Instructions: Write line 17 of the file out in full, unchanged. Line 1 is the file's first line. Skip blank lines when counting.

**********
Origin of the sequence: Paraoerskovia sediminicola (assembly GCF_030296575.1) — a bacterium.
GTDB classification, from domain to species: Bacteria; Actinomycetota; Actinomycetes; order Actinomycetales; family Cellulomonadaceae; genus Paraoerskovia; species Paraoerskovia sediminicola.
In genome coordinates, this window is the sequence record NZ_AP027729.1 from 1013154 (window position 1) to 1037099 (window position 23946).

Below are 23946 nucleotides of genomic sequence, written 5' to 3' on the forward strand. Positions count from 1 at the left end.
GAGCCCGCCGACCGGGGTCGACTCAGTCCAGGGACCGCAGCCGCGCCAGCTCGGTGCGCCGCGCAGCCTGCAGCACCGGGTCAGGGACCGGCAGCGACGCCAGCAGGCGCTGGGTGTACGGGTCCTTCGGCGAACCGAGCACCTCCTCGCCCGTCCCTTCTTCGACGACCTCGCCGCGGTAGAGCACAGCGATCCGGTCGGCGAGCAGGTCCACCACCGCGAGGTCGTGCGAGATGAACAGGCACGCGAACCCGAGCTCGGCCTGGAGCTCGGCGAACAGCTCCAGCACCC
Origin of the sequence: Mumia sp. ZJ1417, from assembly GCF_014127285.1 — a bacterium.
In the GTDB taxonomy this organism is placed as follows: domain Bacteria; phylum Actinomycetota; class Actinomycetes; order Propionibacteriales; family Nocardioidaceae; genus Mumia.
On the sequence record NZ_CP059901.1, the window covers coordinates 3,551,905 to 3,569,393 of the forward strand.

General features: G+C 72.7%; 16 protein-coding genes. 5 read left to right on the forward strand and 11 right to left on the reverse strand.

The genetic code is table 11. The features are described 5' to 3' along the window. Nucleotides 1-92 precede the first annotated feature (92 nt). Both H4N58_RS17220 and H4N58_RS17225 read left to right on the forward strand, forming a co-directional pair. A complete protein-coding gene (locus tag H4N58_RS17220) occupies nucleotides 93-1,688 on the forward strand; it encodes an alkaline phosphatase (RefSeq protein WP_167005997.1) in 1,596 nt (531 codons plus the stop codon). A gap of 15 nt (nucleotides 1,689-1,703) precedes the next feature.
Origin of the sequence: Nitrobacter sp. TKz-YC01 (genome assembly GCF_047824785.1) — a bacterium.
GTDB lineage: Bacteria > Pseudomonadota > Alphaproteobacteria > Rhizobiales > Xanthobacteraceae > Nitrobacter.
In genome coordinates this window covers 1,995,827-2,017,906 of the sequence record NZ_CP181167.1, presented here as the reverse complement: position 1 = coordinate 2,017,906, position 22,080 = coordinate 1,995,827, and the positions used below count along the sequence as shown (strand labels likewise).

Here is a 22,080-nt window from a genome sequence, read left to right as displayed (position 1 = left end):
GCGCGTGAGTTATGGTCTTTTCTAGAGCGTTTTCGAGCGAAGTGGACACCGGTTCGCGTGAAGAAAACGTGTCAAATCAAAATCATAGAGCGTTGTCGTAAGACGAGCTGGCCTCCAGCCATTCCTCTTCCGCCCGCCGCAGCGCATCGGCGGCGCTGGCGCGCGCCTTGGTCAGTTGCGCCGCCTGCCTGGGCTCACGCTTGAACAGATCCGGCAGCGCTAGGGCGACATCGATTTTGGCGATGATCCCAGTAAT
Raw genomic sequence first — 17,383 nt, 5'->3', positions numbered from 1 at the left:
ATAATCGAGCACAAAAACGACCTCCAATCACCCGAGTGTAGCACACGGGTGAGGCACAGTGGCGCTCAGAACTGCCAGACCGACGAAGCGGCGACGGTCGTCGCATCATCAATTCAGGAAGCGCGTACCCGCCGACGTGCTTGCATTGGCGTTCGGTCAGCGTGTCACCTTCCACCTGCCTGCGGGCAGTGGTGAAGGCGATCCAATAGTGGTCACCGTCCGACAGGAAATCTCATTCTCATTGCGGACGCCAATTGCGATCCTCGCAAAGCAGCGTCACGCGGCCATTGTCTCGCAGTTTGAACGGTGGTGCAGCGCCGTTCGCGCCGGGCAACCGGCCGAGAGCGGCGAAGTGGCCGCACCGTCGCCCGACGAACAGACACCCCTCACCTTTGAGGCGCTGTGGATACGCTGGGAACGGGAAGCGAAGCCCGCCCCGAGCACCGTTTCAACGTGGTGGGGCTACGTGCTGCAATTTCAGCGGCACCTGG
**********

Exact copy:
ATAATCGAGCACAAAAACGACCTCCAATCACCCGAGTGTAGCACACGGGTGAGGCACAGTGGCGCTCAGAACTGCCAGACCGACGAAGCGGCGACGGTCGTCGCATCATCAATTCAGGAAGCGCGTACCCGCCGACGTGCTTGCATTGGCGTTCGGTCAGCGTGTCACCTTCCACCTGCCTGCGGGCAGTGGTGAAGGCGATCCAATAGTGGTCACCGTCCGACAGGAAATCTCATTCTCATTGCGGACGCCAATTGCGATCCTCGCAAAGCAGCGTCACGCGGCCATTGTCTCGCAGTTTGAACGGTGGTGCAGCGCCGTTCGCGCCGGGCAACCGGCCGAGAGCGGCGAAGTGGCCGCACCGTCGCCCGACGAACAGACACCCCTCACCTTTGAGGCGCTGTGGATACGCTGGGAACGGGAAGCGAAGCCCGCCCCGAGCACCGTTTCAACGTGGTGGGGCTACGTGCTGCAATTTCAGCGGCACCTGG